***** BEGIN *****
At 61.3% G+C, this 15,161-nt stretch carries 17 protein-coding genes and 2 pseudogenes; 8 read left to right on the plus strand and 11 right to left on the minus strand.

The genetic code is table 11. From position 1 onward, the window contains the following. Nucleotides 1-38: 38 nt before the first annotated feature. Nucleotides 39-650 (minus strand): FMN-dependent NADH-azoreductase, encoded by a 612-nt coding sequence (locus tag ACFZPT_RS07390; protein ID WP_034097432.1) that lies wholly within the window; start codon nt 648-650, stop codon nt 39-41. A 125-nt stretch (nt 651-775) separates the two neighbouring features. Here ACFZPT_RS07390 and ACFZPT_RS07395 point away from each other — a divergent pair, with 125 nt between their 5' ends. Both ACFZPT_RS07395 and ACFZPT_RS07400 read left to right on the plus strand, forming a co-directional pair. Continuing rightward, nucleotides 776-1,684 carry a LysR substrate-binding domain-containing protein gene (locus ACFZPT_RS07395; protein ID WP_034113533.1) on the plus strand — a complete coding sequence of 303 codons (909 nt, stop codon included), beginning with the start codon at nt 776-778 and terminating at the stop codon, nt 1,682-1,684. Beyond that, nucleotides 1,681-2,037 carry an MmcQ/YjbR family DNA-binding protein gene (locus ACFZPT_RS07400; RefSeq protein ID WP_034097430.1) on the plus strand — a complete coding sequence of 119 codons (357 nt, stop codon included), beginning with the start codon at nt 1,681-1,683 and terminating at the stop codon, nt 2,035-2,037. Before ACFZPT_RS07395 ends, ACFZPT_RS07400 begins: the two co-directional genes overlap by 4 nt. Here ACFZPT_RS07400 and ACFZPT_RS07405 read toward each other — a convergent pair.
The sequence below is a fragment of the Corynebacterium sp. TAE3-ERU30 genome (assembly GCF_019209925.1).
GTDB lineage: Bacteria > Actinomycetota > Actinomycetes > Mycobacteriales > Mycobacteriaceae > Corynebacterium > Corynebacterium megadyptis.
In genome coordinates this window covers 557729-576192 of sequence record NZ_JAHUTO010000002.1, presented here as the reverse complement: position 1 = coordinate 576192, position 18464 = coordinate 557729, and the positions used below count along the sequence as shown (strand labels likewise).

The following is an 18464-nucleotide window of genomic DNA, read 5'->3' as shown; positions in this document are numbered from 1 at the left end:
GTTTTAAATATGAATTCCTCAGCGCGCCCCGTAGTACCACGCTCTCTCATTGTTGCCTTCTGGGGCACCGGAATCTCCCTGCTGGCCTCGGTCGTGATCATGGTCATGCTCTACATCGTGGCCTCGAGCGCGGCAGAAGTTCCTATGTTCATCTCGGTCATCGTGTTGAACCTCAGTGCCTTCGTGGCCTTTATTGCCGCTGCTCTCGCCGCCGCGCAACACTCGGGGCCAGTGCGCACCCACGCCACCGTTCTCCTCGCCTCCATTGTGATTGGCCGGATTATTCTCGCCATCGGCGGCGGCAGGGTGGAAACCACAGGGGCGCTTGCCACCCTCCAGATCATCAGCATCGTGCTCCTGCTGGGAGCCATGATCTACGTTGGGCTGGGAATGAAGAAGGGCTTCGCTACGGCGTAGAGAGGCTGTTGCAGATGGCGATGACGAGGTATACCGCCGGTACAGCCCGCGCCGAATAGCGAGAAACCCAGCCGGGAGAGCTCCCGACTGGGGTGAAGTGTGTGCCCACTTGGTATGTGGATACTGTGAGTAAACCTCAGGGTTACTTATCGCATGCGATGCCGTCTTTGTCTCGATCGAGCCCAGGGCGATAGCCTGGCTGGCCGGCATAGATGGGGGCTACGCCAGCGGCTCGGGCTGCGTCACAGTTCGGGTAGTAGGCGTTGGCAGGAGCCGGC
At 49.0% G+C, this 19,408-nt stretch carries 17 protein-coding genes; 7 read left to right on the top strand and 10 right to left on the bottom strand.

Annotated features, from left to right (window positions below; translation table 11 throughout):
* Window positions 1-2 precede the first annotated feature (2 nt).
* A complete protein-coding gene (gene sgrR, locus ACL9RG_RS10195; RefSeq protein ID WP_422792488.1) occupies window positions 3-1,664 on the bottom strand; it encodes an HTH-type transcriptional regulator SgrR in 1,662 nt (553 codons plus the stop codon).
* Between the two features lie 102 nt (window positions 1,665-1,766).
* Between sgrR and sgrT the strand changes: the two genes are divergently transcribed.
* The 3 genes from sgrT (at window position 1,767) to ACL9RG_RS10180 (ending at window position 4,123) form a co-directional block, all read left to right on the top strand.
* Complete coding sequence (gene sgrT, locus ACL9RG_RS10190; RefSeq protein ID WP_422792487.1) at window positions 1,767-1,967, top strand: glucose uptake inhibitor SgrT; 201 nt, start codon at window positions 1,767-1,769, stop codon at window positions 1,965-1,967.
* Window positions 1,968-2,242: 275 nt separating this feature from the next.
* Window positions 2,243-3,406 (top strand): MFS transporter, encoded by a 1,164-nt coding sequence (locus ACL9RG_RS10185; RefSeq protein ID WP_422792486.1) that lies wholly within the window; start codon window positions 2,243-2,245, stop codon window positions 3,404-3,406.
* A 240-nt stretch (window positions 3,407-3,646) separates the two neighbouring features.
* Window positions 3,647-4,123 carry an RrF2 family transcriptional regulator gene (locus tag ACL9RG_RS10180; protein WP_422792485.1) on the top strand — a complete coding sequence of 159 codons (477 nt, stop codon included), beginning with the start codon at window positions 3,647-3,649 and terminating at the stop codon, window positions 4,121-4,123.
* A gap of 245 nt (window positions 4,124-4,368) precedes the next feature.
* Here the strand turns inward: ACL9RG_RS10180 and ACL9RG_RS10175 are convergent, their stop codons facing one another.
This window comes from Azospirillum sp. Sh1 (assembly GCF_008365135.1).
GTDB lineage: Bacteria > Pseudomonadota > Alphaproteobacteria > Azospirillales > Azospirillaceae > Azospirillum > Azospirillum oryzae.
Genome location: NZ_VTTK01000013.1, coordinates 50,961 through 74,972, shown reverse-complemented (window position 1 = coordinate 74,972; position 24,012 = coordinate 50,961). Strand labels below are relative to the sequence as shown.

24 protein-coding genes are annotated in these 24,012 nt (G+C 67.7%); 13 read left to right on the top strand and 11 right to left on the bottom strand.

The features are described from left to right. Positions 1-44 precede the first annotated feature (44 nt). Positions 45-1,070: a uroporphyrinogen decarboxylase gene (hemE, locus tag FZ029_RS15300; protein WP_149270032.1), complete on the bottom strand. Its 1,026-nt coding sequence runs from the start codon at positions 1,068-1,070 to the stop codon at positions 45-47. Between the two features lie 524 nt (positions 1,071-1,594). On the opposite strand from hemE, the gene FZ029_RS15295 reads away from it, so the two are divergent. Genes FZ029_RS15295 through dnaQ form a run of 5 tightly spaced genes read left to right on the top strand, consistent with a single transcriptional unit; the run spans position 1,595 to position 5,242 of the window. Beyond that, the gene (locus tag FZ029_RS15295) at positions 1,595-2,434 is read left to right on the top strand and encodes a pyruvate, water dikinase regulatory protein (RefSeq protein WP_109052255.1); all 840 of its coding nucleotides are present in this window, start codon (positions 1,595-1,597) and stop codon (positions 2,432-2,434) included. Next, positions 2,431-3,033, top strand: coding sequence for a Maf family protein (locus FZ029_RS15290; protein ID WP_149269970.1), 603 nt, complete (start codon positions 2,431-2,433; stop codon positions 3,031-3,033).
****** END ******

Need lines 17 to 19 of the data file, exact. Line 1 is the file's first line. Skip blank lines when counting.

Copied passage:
* Window positions 2,243-3,406 (top strand): MFS transporter, encoded by a 1,164-nt coding sequence (locus ACL9RG_RS10185; RefSeq protein ID WP_422792486.1) that lies wholly within the window; start codon window positions 2,243-2,245, stop codon window positions 3,404-3,406.
* A 240-nt stretch (window positions 3,407-3,646) separates the two neighbouring features.
* Window positions 3,647-4,123 carry an RrF2 family transcriptional regulator gene (locus tag ACL9RG_RS10180; protein WP_422792485.1) on the top strand — a complete coding sequence of 159 codons (477 nt, stop codon included), beginning with the start codon at window positions 3,647-3,649 and terminating at the stop codon, window positions 4,121-4,123.